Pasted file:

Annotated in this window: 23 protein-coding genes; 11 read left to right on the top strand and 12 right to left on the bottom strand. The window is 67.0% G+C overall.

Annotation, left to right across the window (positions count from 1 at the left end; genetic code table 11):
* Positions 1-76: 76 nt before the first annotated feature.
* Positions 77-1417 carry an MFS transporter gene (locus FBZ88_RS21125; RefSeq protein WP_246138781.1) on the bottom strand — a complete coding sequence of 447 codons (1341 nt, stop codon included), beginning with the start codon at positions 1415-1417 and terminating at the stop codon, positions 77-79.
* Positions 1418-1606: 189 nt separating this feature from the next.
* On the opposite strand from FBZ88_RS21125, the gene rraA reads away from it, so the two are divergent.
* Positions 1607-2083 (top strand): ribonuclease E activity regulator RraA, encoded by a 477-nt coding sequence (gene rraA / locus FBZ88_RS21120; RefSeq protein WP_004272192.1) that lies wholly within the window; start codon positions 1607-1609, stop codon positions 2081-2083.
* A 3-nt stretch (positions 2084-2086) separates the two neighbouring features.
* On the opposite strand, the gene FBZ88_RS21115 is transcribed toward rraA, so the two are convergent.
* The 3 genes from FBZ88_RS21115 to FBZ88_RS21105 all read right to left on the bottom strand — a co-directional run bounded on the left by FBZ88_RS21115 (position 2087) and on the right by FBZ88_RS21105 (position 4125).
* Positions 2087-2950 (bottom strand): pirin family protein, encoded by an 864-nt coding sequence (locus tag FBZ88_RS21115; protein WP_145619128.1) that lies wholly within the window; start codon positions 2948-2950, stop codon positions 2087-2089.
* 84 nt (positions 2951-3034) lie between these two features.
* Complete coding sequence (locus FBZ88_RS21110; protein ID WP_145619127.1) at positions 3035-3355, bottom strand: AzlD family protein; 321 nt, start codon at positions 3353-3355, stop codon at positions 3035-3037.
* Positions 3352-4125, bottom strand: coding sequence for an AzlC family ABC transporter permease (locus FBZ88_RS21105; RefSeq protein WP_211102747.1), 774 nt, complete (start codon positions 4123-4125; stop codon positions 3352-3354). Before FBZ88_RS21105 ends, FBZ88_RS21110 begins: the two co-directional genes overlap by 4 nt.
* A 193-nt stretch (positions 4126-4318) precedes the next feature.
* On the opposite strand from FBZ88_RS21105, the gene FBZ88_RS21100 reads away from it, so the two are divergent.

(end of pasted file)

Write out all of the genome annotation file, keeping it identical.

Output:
Annotated in this window: 23 protein-coding genes; 11 read left to right on the top strand and 12 right to left on the bottom strand. The window is 67.0% G+C overall.

Annotation, left to right across the window (positions count from 1 at the left end; genetic code table 11):
* Positions 1-76: 76 nt before the first annotated feature.
* Positions 77-1417 carry an MFS transporter gene (locus FBZ88_RS21125; RefSeq protein WP_246138781.1) on the bottom strand — a complete coding sequence of 447 codons (1341 nt, stop codon included), beginning with the start codon at positions 1415-1417 and terminating at the stop codon, positions 77-79.
* Positions 1418-1606: 189 nt separating this feature from the next.
* On the opposite strand from FBZ88_RS21125, the gene rraA reads away from it, so the two are divergent.
* Positions 1607-2083 (top strand): ribonuclease E activity regulator RraA, encoded by a 477-nt coding sequence (gene rraA / locus FBZ88_RS21120; RefSeq protein WP_004272192.1) that lies wholly within the window; start codon positions 1607-1609, stop codon positions 2081-2083.
* A 3-nt stretch (positions 2084-2086) separates the two neighbouring features.
* On the opposite strand, the gene FBZ88_RS21115 is transcribed toward rraA, so the two are convergent.
* The 3 genes from FBZ88_RS21115 to FBZ88_RS21105 all read right to left on the bottom strand — a co-directional run bounded on the left by FBZ88_RS21115 (position 2087) and on the right by FBZ88_RS21105 (position 4125).
* Positions 2087-2950 (bottom strand): pirin family protein, encoded by an 864-nt coding sequence (locus tag FBZ88_RS21115; protein WP_145619128.1) that lies wholly within the window; start codon positions 2948-2950, stop codon positions 2087-2089.
* 84 nt (positions 2951-3034) lie between these two features.
* Complete coding sequence (locus FBZ88_RS21110; protein ID WP_145619127.1) at positions 3035-3355, bottom strand: AzlD family protein; 321 nt, start codon at positions 3353-3355, stop codon at positions 3035-3037.
* Positions 3352-4125, bottom strand: coding sequence for an AzlC family ABC transporter permease (locus FBZ88_RS21105; RefSeq protein WP_211102747.1), 774 nt, complete (start codon positions 4123-4125; stop codon positions 3352-3354). Before FBZ88_RS21105 ends, FBZ88_RS21110 begins: the two co-directional genes overlap by 4 nt.
* A 193-nt stretch (positions 4126-4318) precedes the next feature.
* On the opposite strand from FBZ88_RS21105, the gene FBZ88_RS21100 reads away from it, so the two are divergent.